Filmed in Oregon
and California from September 18 - December 15, 2000.
When it came to creating the overall look of the film,
director Dominic Sena wanted to give Gabriel's world a
high sheen of glamour, while not being afraid of color.
He explains, "Each location had a color palette assigned
to it and the practical lighting dictated the light we
would use on the actors. For instance, if there was a
green lantern, the light on the faces would be green
instead of trying to create perfect flesh tones. It
looks glossy and sexy, which is the right look for this
Andrew Collins, Radio Times:
"This glossy, expensive
computer-heist thriller amounts to very little behind
all the fireworks. If you've seen the trailer, you've
seen the film, as it shows part of what industry types
call the 'money shot'
- a technically brilliant 360-degree explosion that
director Dominic Sena obviously saw as his calling card."
"With its blasť blend of bogus international intrigue
and action-for-action's-sake, 'Swordfish' suggests a
James Bond movie stripped of humor. True, there are a
few moments of wit, like the opening sequence. But the
dominant tone masquerading as humor is a snide, rancid
nihilism devoid of laughs, unless wholesale destruction
and gloating stupidity are what tickle your funny bone."
Kimberley Jones, Austin Chronicle:
has got bombs, bombs, and more bombs, plus car chases, a
passel of TNT-strapped hostages, even a school bus
airlifted a hundred feet up by a helicopter. The action
is constant, often pointless, definitely gratuitous, and
breathlessly fun. As far as the pissing contest goes,
could write its name in the snow and have ink to spare Ö
and that's probably a pretty good metaphor for how
adolescently dumb/fun this picture is."
"Here are some things you probably know about
'Swordfish': It features some wildly exciting action
sequences. John Travolta is not wearing dreadlocks or
platform boots. Yes, Halle Berry goes topless - and so
does Hugh Jackman. There's a nice twist at the end of
the film. And here are some things that you probably
should know: 'Swordfish" is idiotic. Travolta is
sporting the same haircut he wore in 'Pulp Fiction'.
He's also playing the same standard-issue bad guy he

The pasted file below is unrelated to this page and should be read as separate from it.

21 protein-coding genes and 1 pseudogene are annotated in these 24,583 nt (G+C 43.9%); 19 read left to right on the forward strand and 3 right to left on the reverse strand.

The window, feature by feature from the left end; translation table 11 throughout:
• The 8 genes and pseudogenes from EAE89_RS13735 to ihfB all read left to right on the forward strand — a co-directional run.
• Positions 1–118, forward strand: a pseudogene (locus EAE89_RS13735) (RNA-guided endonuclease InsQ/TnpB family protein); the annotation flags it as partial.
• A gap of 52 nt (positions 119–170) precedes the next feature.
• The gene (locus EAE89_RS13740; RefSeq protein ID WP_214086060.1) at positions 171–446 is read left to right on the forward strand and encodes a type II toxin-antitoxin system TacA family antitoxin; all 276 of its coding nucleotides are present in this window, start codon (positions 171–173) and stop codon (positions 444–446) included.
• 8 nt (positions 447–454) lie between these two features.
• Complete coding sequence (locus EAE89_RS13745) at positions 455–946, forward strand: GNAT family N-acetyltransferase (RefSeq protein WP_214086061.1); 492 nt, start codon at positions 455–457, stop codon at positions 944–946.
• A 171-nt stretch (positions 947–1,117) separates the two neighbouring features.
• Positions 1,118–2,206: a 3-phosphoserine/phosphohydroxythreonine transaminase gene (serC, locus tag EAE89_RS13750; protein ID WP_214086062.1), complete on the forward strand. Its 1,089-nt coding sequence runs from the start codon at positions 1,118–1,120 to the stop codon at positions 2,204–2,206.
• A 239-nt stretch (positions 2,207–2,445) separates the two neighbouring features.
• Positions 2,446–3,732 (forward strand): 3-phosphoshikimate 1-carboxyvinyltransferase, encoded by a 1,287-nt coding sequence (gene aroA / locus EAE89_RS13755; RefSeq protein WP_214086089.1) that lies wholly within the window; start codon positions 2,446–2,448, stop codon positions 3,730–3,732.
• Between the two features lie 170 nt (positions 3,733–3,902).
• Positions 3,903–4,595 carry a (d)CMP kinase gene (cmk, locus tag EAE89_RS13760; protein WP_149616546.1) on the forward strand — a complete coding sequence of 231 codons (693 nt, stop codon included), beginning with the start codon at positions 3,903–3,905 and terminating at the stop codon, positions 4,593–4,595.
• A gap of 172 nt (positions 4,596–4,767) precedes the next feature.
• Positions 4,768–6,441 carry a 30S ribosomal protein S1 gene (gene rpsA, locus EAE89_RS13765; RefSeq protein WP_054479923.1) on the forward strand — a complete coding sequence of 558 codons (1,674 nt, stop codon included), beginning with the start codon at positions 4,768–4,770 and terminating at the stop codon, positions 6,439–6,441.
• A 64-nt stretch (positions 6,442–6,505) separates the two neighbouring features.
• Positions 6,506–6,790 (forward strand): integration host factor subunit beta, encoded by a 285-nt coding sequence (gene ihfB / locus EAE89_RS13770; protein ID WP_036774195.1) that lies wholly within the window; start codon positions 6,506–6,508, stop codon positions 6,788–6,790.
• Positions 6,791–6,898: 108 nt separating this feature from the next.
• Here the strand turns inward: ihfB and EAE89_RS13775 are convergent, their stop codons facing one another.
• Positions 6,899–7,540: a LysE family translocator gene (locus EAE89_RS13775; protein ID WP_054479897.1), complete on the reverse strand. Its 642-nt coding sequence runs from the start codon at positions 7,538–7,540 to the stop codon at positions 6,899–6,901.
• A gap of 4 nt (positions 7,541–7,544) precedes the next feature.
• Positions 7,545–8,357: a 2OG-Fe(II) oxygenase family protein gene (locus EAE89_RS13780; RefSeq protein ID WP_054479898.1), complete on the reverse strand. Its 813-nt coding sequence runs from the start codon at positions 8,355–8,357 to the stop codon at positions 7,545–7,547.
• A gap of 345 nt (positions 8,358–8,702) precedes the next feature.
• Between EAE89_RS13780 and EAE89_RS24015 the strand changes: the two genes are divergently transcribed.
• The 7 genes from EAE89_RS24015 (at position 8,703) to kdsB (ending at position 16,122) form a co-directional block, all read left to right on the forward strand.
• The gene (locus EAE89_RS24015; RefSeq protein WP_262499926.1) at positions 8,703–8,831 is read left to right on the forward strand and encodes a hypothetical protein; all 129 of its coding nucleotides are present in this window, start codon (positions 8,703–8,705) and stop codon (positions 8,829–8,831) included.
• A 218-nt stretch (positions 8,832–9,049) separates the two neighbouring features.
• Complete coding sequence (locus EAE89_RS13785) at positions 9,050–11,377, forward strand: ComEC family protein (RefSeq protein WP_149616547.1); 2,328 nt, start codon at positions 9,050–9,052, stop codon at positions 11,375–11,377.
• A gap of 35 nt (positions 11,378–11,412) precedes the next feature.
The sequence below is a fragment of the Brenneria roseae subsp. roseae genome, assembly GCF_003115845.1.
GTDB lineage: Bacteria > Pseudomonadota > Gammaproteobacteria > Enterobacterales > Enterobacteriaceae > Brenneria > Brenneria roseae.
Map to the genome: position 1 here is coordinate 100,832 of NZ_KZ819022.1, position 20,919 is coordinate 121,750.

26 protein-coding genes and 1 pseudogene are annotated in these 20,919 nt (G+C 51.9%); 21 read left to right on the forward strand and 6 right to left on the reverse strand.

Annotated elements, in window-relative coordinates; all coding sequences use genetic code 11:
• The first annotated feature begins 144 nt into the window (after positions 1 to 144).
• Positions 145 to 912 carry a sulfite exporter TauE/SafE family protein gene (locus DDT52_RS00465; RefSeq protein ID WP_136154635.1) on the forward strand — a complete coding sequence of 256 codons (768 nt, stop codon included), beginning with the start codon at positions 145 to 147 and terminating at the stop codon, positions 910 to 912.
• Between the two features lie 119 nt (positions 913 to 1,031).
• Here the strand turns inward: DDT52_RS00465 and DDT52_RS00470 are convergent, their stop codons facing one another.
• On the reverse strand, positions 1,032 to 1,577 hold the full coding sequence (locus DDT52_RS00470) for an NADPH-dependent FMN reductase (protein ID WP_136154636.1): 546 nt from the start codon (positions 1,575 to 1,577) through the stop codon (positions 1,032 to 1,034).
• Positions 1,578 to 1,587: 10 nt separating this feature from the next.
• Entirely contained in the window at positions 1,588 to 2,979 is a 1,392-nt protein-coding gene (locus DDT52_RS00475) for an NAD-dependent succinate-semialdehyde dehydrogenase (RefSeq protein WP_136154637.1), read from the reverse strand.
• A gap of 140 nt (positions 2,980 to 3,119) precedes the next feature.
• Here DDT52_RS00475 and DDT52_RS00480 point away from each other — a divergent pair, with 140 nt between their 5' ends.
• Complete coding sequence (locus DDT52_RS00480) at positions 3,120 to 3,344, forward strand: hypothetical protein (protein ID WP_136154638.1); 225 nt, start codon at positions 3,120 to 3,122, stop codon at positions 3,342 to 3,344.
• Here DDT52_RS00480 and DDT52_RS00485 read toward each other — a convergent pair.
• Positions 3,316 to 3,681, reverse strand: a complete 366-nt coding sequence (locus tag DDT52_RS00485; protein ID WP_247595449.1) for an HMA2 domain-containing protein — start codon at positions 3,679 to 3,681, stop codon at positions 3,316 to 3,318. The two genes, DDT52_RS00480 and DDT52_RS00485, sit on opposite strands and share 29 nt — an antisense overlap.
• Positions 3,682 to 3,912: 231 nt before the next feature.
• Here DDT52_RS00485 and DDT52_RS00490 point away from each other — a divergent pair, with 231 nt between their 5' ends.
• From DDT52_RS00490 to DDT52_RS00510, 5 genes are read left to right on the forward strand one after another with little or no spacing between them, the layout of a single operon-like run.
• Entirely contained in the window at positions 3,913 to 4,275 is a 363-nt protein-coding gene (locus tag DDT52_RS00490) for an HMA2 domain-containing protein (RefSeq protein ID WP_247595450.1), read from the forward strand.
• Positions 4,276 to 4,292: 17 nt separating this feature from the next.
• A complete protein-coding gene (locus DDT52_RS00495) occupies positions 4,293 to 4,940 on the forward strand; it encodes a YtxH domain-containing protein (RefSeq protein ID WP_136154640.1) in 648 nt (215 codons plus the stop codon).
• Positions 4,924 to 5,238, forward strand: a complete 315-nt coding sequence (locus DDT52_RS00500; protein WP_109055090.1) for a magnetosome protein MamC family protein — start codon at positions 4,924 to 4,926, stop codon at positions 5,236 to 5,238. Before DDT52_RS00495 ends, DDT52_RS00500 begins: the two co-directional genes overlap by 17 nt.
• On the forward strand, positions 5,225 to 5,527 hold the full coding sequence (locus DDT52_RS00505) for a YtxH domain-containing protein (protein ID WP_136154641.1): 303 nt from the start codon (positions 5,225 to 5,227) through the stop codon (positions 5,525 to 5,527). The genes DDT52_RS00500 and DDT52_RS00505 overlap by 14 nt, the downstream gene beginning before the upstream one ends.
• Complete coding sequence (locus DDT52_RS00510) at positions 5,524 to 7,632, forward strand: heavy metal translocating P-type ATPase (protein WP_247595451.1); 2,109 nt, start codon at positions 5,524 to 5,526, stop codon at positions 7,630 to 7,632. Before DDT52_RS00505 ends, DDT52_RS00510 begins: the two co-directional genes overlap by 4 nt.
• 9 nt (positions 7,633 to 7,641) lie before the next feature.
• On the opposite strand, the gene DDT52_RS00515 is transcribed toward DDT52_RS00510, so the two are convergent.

played in two films directed by John Woo. And by the
time this train wreck of a film is over, you don't care
about the twist at the end."
Jeff Vice, Deseret News:
"Suffice to say that
is not nearly as clever as it seems to think it is,
while director Dominic Sena deliberately swipes bits
from better movies, and the overly busy, jittery camera
seems to suggest that it was performed by an
The Movie Report:
"'Swordfish' practically invites criticism by beginning
with Gabriel directly saying to the camera, 'You know
what the problem with Hollywood is? It makes shit.' I
wouldn't go so far as to call 'Swordfish' shit, but it
certainly is junk in a nice, glossy package, and doesn't
pretend to be otherwise. While embracing and celebrating
its lowest-common-denominator aspirations make the film
a refreshingly unpretentious and modestly diverting
film, it doesn't make it a good one."
Neil Smith, BBC:
"The insanely convoluted plot - which involves Halle
Berry baring her breasts as Shear's seductive associate
and Vinnie Jones as the least menacing heavy in living
memory - has little function beyond providing a
framework for some well-staged shoot-'em-ups and an
elaborate finale that finds Travolta, Jackman, and a
dozen or so hostages in a bus."
"Two things earned the applause of the preview audience
at 'Swordfish': the explosions and the sight of Halle
Berry's breasts, which make a notable if utterly
gratuitous appearance midway through the story.'
Film critic Emmanuel Levy:
"Ultimately, itís the slick technical credits that put
'Swordfish' over, particularly Paul Cameronís widescreen
lensing that shows improvement from previous efforts,
and gives the film an excitingly energetic look that
compensates for its shortcomings."